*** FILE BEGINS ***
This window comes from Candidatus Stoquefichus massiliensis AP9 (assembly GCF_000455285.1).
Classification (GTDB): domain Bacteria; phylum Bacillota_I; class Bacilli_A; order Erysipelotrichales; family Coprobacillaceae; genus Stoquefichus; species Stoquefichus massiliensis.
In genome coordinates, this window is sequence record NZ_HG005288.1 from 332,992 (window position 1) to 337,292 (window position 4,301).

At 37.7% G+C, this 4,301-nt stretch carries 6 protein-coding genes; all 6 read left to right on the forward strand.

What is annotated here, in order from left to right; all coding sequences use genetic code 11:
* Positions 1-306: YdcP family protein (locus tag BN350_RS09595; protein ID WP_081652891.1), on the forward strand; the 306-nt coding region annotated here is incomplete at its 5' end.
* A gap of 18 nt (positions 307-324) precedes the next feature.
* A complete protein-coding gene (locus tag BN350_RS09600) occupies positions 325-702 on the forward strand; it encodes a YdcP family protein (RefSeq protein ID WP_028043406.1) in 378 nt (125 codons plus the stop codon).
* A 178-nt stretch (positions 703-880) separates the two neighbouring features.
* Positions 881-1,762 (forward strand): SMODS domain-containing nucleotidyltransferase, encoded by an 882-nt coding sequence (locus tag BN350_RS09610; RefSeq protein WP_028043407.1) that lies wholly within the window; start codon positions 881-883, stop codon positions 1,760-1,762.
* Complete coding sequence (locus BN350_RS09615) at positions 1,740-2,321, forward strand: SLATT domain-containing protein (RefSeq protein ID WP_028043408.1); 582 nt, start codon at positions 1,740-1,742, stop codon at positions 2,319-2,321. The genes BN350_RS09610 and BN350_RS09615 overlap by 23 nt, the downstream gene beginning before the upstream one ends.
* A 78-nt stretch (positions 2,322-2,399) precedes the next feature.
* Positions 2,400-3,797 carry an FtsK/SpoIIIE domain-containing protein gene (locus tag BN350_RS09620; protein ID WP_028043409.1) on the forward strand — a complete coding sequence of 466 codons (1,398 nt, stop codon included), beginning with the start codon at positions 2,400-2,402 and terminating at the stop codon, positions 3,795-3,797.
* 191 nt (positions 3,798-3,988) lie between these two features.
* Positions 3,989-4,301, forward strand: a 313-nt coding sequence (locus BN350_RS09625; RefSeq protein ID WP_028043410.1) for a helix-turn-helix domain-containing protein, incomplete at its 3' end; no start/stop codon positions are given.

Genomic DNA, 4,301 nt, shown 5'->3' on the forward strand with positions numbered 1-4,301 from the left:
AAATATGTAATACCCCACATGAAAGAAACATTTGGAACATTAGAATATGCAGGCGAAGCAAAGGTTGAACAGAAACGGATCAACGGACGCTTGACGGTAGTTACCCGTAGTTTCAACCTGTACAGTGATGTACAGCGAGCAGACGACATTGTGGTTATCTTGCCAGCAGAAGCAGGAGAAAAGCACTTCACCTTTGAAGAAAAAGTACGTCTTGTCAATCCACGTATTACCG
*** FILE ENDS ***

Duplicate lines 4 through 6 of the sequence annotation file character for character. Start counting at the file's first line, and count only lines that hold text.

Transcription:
At 37.7% G+C, this 4,301-nt stretch carries 6 protein-coding genes; all 6 read left to right on the forward strand.

What is annotated here, in order from left to right; all coding sequences use genetic code 11:
* Positions 1-306: YdcP family protein (locus tag BN350_RS09595; protein ID WP_081652891.1), on the forward strand; the 306-nt coding region annotated here is incomplete at its 5' end.